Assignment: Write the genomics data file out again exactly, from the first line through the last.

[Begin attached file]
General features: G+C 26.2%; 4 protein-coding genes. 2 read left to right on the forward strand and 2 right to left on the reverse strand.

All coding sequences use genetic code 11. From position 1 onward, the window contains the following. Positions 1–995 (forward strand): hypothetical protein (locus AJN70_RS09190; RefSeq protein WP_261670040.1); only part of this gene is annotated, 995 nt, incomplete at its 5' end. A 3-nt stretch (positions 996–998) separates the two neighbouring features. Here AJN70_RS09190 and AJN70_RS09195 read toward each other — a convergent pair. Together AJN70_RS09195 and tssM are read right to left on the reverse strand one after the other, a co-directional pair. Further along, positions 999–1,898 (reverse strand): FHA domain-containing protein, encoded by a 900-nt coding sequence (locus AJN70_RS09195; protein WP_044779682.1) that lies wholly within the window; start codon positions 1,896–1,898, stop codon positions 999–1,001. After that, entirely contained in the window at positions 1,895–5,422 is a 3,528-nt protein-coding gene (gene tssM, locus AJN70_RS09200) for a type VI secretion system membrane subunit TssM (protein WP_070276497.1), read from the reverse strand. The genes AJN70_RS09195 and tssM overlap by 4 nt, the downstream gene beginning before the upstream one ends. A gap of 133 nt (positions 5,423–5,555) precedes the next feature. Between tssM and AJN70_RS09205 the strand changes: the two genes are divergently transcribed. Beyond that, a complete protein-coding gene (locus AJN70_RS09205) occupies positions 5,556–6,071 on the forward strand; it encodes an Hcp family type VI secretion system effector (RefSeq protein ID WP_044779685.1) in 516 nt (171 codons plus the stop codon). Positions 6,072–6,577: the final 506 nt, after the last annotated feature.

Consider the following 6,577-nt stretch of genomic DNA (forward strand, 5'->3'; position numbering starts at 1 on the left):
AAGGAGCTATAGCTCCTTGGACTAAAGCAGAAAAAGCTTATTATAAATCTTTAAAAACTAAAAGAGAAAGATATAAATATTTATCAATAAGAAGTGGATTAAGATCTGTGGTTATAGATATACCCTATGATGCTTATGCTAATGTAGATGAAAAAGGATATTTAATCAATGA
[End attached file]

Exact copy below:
General features: G+C 26.2%; 4 protein-coding genes. 2 read left to right on the forward strand and 2 right to left on the reverse strand.

All coding sequences use genetic code 11. From position 1 onward, the window contains the following. Positions 1–995 (forward strand): hypothetical protein (locus AJN70_RS09190; RefSeq protein WP_261670040.1); only part of this gene is annotated, 995 nt, incomplete at its 5' end. A 3-nt stretch (positions 996–998) separates the two neighbouring features. Here AJN70_RS09190 and AJN70_RS09195 read toward each other — a convergent pair. Together AJN70_RS09195 and tssM are read right to left on the reverse strand one after the other, a co-directional pair. Further along, positions 999–1,898 (reverse strand): FHA domain-containing protein, encoded by a 900-nt coding sequence (locus AJN70_RS09195; protein WP_044779682.1) that lies wholly within the window; start codon positions 1,896–1,898, stop codon positions 999–1,001. After that, entirely contained in the window at positions 1,895–5,422 is a 3,528-nt protein-coding gene (gene tssM, locus AJN70_RS09200) for a type VI secretion system membrane subunit TssM (protein WP_070276497.1), read from the reverse strand. The genes AJN70_RS09195 and tssM overlap by 4 nt, the downstream gene beginning before the upstream one ends. A gap of 133 nt (positions 5,423–5,555) precedes the next feature. Between tssM and AJN70_RS09205 the strand changes: the two genes are divergently transcribed. Beyond that, a complete protein-coding gene (locus AJN70_RS09205) occupies positions 5,556–6,071 on the forward strand; it encodes an Hcp family type VI secretion system effector (RefSeq protein ID WP_044779685.1) in 516 nt (171 codons plus the stop codon). Positions 6,072–6,577: the final 506 nt, after the last annotated feature.

Consider the following 6,577-nt stretch of genomic DNA (forward strand, 5'->3'; position numbering starts at 1 on the left):
AAGGAGCTATAGCTCCTTGGACTAAAGCAGAAAAAGCTTATTATAAATCTTTAAAAACTAAAAGAGAAAGATATAAATATTTATCAATAAGAAGTGGATTAAGATCTGTGGTTATAGATATACCCTATGATGCTTATGCTAATGTAGATGAAAAAGGATATTTAATCAATGA